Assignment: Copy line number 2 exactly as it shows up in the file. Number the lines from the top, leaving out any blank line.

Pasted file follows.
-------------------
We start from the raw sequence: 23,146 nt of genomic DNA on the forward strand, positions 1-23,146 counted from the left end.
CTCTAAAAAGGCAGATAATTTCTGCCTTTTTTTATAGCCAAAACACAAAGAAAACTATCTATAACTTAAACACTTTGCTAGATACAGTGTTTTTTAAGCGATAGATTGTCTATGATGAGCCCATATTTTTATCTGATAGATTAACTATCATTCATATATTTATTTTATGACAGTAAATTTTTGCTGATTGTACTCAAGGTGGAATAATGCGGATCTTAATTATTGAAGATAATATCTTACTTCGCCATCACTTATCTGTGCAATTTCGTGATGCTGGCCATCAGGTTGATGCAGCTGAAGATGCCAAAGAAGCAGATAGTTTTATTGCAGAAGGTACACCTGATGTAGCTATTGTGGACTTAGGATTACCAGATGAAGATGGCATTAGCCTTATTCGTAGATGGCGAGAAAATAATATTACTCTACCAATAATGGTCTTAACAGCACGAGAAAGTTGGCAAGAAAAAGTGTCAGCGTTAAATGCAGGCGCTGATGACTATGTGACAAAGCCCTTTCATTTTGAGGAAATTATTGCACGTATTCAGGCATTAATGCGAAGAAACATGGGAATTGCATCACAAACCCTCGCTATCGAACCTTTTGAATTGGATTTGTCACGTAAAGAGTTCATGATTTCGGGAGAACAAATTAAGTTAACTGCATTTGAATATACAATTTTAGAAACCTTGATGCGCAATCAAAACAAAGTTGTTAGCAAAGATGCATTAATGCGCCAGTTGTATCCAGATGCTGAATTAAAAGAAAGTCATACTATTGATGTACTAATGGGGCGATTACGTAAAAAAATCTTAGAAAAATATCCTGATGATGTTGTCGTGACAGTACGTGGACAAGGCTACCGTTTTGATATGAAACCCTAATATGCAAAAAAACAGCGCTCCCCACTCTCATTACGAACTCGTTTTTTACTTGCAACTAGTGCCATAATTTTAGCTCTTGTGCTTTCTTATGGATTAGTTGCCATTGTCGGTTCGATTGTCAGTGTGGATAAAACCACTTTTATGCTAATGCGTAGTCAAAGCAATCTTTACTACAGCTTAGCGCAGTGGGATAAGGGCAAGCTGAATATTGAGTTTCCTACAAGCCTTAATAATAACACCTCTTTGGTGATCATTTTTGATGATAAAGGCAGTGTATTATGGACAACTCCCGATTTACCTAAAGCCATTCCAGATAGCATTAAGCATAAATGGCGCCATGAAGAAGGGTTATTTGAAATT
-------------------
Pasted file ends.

CTCTAAAAAGGCAGATAATTTCTGCCTTTTTTTATAGCCAAAACACAAAGAAAACTATCTATAACTTAAACACTTTGCTAGATACAGTGTTTTTTAAGCGATAGATTGTCTATGATGAGCCCATATTTTTATCTGATAGATTAACTATCATTCATATATTTATTTTATGACAGTAAATTTTTGCTGATTGTACTCAAGGTGGAATAATGCGGATCTTAATTATTGAAGATAATATCTTACTTCGCCATCACTTATCTGTGCAATTTCGTGATGCTGGCCATCAGGTTGATGCAGCTGAAGATGCCAAAGAAGCAGATAGTTTTATTGCAGAAGGTACACCTGATGTAGCTATTGTGGACTTAGGATTACCAGATGAAGATGGCATTAGCCTTATTCGTAGATGGCGAGAAAATAATATTACTCTACCAATAATGGTCTTAACAGCACGAGAAAGTTGGCAAGAAAAAGTGTCAGCGTTAAATGCAGGCGCTGATGACTATGTGACAAAGCCCTTTCATTTTGAGGAAATTATTGCACGTATTCAGGCATTAATGCGAAGAAACATGGGAATTGCATCACAAACCCTCGCTATCGAACCTTTTGAATTGGATTTGTCACGTAAAGAGTTCATGATTTCGGGAGAACAAATTAAGTTAACTGCATTTGAATATACAATTTTAGAAACCTTGATGCGCAATCAAAACAAAGTTGTTAGCAAAGATGCATTAATGCGCCAGTTGTATCCAGATGCTGAATTAAAAGAAAGTCATACTATTGATGTACTAATGGGGCGATTACGTAAAAAAATCTTAGAAAAATATCCTGATGATGTTGTCGTGACAGTACGTGGACAAGGCTACCGTTTTGATATGAAACCCTAATATGCAAAAAAACAGCGCTCCCCACTCTCATTACGAACTCGTTTTTTACTTGCAACTAGTGCCATAATTTTAGCTCTTGTGCTTTCTTATGGATTAGTTGCCATTGTCGGTTCGATTGTCAGTGTGGATAAAACCACTTTTATGCTAATGCGTAGTCAAAGCAATCTTTACTACAGCTTAGCGCAGTGGGATAAGGGCAAGCTGAATATTGAGTTTCCTACAAGCCTTAATAATAACACCTCTTTGGTGATCATTTTTGATGATAAAGGCAGTGTATTATGGACAACTCCCGATTTACCTAAAGCCATTCCAGATAGCATTAAGCATAAATGGCGCCATGAAGAAGGGTTATTTGAAATT